People often ask me, how do you know if someone is a good leader? I always tell them if you have to ask, then chances are they AREN’T! I stumbled across this interesting article by Steve Venturo and made some revisions that might be helpful to those who strive to lead others in a way that instills passion and commitment to the mission.
In order to be a true leader, you must do the things that leaders do … and you must do them well. Here are some of the leadership behaviors you need to adopt:
Accept that your results now come through others. As a leader, your primary job is not to do the work, but rather to direct, encourage, support, and develop the people who do. Their successes are your successes … and their failures are yours as well. You’ll no longer be judged merely by what you accomplish individually. Your satisfaction must come from – and your reputation must be built on – what your people achieve. You shine when THEY are the ones in the spotlight.
Be a leader – not a “boss” or a “pal.” Your people don’t want to be bossed and they undoubtedly have more than enough friends. If you’re looking to get the most and best from your group, don’t be a dictator or a chum – be a LEADER who motivates, inspires, and models top-notch performance and conduct.
Let them know how they’re doing. Providing specific, detailed feedback needs to be an ongoing process rather than a once-a-year event. The more employees know how they stack up against your expectations, the easier it is for them to keep their performance on track.
Do right by those who do right. When team members do what you want them to do – when they meet your expectations or go above and beyond the call of duty – there ought to be something in it for them. Of all the activities you engage in as a leader, “catching people doing things right” – and recognizing them for it – needs to be one of your top priorities.
Explain “why’s” as well as “what’s.” It’s VERY important for your people to know why things need to be done. It helps them feel like valued members of the organization. And when the why’s make good sense (which they usually do), it increases employee commitment and dedication to the tasks at hand.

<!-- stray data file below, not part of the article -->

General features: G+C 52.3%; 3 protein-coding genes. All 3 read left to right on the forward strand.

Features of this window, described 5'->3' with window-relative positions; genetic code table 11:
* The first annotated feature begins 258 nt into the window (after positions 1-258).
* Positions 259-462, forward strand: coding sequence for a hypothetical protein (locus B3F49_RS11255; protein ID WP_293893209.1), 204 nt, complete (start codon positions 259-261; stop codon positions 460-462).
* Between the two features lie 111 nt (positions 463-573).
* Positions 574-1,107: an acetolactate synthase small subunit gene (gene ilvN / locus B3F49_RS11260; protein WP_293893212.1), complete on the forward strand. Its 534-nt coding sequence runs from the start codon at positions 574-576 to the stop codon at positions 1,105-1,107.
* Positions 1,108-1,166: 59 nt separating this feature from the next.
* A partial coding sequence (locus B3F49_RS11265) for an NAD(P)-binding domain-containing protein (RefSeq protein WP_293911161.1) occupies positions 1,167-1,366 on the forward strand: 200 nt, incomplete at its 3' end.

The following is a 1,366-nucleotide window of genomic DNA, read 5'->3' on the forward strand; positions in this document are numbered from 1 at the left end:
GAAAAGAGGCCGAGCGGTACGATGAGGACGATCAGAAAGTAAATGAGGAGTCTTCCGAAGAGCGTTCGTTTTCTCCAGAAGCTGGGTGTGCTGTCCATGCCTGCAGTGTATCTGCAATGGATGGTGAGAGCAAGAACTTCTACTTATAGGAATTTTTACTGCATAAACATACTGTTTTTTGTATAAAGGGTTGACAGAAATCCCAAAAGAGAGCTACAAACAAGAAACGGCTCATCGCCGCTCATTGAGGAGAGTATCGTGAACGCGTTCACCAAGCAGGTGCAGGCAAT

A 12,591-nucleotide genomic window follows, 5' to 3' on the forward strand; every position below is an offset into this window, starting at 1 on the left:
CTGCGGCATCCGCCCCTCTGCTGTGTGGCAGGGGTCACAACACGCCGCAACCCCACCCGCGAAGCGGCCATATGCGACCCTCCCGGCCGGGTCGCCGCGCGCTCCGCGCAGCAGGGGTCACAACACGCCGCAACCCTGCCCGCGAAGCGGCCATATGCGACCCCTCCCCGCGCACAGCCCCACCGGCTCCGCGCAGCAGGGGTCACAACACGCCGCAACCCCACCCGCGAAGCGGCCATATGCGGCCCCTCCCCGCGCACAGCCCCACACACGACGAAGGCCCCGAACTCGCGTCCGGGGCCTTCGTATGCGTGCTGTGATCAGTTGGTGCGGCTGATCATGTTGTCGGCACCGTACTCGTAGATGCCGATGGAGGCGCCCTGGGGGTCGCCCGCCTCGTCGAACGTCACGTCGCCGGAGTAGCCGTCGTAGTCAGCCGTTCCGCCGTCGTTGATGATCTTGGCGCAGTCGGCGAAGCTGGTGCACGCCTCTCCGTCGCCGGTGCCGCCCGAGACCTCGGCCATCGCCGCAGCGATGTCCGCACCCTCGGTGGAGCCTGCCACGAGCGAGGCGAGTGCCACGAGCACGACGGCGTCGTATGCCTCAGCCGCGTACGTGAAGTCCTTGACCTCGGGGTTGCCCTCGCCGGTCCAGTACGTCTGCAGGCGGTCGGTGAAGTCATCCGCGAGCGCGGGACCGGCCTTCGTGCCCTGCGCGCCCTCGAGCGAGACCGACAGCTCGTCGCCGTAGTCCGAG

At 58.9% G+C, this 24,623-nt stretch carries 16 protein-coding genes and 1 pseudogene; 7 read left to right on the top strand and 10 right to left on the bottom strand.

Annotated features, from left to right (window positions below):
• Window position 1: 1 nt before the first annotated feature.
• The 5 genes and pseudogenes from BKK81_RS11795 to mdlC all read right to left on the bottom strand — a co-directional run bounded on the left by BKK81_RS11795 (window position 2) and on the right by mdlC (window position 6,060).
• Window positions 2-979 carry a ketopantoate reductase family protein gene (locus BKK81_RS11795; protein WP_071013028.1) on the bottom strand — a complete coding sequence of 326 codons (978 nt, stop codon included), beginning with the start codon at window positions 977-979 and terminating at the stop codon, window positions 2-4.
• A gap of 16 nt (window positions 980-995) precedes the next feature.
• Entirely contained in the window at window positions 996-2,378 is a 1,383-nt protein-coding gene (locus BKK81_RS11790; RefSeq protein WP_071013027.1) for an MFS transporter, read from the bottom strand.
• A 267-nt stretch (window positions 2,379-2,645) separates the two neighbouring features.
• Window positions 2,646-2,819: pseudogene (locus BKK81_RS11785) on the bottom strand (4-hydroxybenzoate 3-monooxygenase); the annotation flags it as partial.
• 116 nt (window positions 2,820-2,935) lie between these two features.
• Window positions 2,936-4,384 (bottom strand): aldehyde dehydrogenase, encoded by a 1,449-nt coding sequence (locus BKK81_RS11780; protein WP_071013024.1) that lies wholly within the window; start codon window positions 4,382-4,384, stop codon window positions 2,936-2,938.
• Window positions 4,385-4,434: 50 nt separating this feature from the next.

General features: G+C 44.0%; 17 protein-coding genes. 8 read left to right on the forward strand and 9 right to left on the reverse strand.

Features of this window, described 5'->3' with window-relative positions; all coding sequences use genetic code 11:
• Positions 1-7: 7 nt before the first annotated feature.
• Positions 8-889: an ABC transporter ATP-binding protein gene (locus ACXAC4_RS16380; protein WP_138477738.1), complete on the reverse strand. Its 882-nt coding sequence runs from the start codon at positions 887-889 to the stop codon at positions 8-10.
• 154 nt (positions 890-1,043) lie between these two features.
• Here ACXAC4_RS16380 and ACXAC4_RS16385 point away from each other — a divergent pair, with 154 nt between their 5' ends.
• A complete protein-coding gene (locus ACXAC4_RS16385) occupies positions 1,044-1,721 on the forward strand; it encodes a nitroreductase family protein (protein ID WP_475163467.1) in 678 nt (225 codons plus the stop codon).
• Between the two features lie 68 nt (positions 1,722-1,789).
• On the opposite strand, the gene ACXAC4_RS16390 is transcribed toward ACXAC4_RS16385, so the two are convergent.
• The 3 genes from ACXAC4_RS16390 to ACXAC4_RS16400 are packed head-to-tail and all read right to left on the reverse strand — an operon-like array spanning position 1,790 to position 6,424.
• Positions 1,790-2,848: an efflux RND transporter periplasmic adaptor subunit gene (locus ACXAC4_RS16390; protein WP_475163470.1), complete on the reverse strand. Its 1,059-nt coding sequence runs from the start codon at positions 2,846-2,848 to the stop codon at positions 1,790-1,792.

Deal with performance problems early. Make and take the time to deal with performance discrepancies as soon as you become aware of them. Work through any fear, anxiety, or discomfort you may have. The earlier you address issues, the easier and less emotional they will be to handle for everyone involved.
Set the example and the tone. Regardless of what appears on job descriptions or in employee handbooks, your behavior is the real performance standard that team members will follow. They’ll rightfully assume it’s okay and appropriate to do whatever you do. Why wouldn’t they? So it’s critical that you set the proper example and desired tone … that you model the performance and behavior you expect from others.
Keep your commitments. Don’t make promises lightly … don’t make ones you can’t (or don’t intend to) keep … don’t BS the people who ultimately will determine your success. And when you do make commitments, write them down, check them frequently, and do whatever it takes to make good on them.
Embrace diversity. Work on maximizing your respect for diversity and insist that each member of your teams does the same. Appreciate individuals who are “different” – especially those of other races, cultures, creeds, and national origins. Fact is, it’s the legal thing to do … it’s the moral thing to do … it’s the smart thing to do.
So if you are like me, these take practice and commitment to excellence. Let me know other ideas you might have for leading right.